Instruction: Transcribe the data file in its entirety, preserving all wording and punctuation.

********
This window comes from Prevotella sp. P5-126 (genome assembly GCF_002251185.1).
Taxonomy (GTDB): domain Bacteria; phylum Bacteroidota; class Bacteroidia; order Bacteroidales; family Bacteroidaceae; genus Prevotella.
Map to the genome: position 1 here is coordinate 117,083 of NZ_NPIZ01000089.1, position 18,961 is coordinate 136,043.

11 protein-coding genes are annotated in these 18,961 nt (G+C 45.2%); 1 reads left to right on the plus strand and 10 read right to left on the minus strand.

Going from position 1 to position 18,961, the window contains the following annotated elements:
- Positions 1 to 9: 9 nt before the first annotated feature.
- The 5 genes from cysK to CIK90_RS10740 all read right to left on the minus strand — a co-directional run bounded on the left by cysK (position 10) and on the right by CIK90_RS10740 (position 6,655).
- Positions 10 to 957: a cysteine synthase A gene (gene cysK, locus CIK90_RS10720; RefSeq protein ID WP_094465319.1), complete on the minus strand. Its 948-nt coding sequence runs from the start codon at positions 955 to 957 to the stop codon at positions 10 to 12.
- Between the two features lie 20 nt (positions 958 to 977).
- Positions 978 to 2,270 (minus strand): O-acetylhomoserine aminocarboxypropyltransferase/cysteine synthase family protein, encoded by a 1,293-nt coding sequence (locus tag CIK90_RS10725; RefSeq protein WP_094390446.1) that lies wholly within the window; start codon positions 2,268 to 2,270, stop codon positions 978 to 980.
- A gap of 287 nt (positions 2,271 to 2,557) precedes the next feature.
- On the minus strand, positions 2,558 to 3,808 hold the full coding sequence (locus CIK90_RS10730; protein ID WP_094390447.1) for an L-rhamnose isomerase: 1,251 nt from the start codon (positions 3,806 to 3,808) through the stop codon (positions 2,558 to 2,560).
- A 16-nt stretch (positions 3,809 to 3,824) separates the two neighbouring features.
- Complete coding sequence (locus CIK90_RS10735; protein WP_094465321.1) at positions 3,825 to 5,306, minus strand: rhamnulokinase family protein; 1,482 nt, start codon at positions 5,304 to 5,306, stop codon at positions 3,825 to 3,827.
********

This window comes from Prevotella sp. P5-126 (genome assembly GCF_002251185.1).
Taxonomy (GTDB): domain Bacteria; phylum Bacteroidota; class Bacteroidia; order Bacteroidales; family Bacteroidaceae; genus Prevotella.
Map to the genome: position 1 here is coordinate 117,083 of NZ_NPIZ01000089.1, position 18,961 is coordinate 136,043.

11 protein-coding genes are annotated in these 18,961 nt (G+C 45.2%); 1 reads left to right on the plus strand and 10 read right to left on the minus strand.

Going from position 1 to position 18,961, the window contains the following annotated elements:
- Positions 1 to 9: 9 nt before the first annotated feature.
- The 5 genes from cysK to CIK90_RS10740 all read right to left on the minus strand — a co-directional run bounded on the left by cysK (position 10) and on the right by CIK90_RS10740 (position 6,655).
- Positions 10 to 957: a cysteine synthase A gene (gene cysK, locus CIK90_RS10720; RefSeq protein ID WP_094465319.1), complete on the minus strand. Its 948-nt coding sequence runs from the start codon at positions 955 to 957 to the stop codon at positions 10 to 12.
- Between the two features lie 20 nt (positions 958 to 977).
- Positions 978 to 2,270 (minus strand): O-acetylhomoserine aminocarboxypropyltransferase/cysteine synthase family protein, encoded by a 1,293-nt coding sequence (locus tag CIK90_RS10725; RefSeq protein WP_094390446.1) that lies wholly within the window; start codon positions 2,268 to 2,270, stop codon positions 978 to 980.
- A gap of 287 nt (positions 2,271 to 2,557) precedes the next feature.
- On the minus strand, positions 2,558 to 3,808 hold the full coding sequence (locus CIK90_RS10730; protein ID WP_094390447.1) for an L-rhamnose isomerase: 1,251 nt from the start codon (positions 3,806 to 3,808) through the stop codon (positions 2,558 to 2,560).
- A 16-nt stretch (positions 3,809 to 3,824) separates the two neighbouring features.
- Complete coding sequence (locus CIK90_RS10735; protein WP_094465321.1) at positions 3,825 to 5,306, minus strand: rhamnulokinase family protein; 1,482 nt, start codon at positions 5,304 to 5,306, stop codon at positions 3,825 to 3,827.